S&P 500 Forecast: Index Continues to Make New Highs

Christopher Lewis

This market does tend to move in 200-point increments, and that suggests that we could be going to the 4400 level, which is not that far away.

The S&P 500 initially pulled back during the trading session on Monday, but then turned around to show signs of strength. Because of this, it looks like we are ready to continue the overall uptrend that we see in this market, which should not be a huge surprise considering we have almost gone straight up in the air of the last 13 years. Granted, there has been the occasional sharp pullback, but the index is designed to go higher over the longer term, so the fact that we rally over time should not be a huge surprise. That being said, it is also interesting to note that every time the market has sold off sharply, the Federal Reserve says or does something to assuage nerves.

This market does tend to move in 200-point increments, and that suggests that we could be going to the 4400 level, which is not that far away. It is not a real stretch of the imagination to think that we could get there, and I think it is all but a foregone conclusion. To the downside, that also means that we could be looking at the 4200 level for support. We also have the 50-day EMA sitting in that area, so it all ties together quite nicely. Underneath there, we have a longer-term trend line that also comes into play, and then obviously the 4000 level which is a large, round, psychologically significant figure that will attract a lot of headline attention. There is also a small gap there, so I think all that ties together for a “buy on the dips” type of scenario, just as a break above the 4400 level probably opens up the possibility of the market going to the 4500 level. That does not mean that I will give up on the 4600 level, just that the 4500 level is a “midcentury mark” that will attract a certain amount of attention.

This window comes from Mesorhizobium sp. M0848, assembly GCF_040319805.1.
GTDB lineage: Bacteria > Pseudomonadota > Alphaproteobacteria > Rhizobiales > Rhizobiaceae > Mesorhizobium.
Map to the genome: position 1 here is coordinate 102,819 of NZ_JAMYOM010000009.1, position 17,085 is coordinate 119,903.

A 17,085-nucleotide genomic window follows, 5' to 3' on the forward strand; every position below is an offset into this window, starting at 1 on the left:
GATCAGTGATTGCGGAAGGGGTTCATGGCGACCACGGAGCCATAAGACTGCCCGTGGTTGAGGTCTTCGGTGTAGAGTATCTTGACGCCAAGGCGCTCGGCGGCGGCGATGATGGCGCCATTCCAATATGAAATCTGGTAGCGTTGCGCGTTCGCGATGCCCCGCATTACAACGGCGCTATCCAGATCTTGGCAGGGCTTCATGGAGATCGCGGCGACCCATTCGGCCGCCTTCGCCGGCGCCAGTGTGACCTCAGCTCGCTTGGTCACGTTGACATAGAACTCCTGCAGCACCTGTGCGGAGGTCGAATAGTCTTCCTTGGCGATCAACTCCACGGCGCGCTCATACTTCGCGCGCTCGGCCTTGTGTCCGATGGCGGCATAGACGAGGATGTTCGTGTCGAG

If we were to break down below the 4000 level, I might be a buyer of puts, but that is about as bearish as I get on US indices, because the Federal Reserve is notorious for getting involved in the markets and supporting them. Beyond that, the index is not equally weighted, meaning that just a handful of the popular stocks will continue to have the most influence.

S&P 500 Index

Christopher Lewis

Christopher Lewis has been trading Forex for several years. He writes about Forex for many online publications, including his own site, aptly named The Trader Guy.

Did you like what you read? Let us know what you think!

exclamation mark

Please make sure your comments are appropriate and that they do not promote services or products, political parties, campaign material or ballot propositions. Comments that contain abusive, vulgar, offensive, threatening or harassing language, or personal attacks of any kind will be deleted. Comments including inappropriate will also be removed.

0 User comments

exclamation mark

Please make sure your comments are appropriate and that they do not promote services or products, political parties, campaign material or ballot propositions. Comments that contain abusive, vulgar, offensive, threatening or harassing language, or personal attacks of any kind will be deleted. Comments including inappropriate will also be removed.

Read more
Add new comment
This site is protected by reCAPTCHA and the Google Privacy Policy and Terms of Service apply.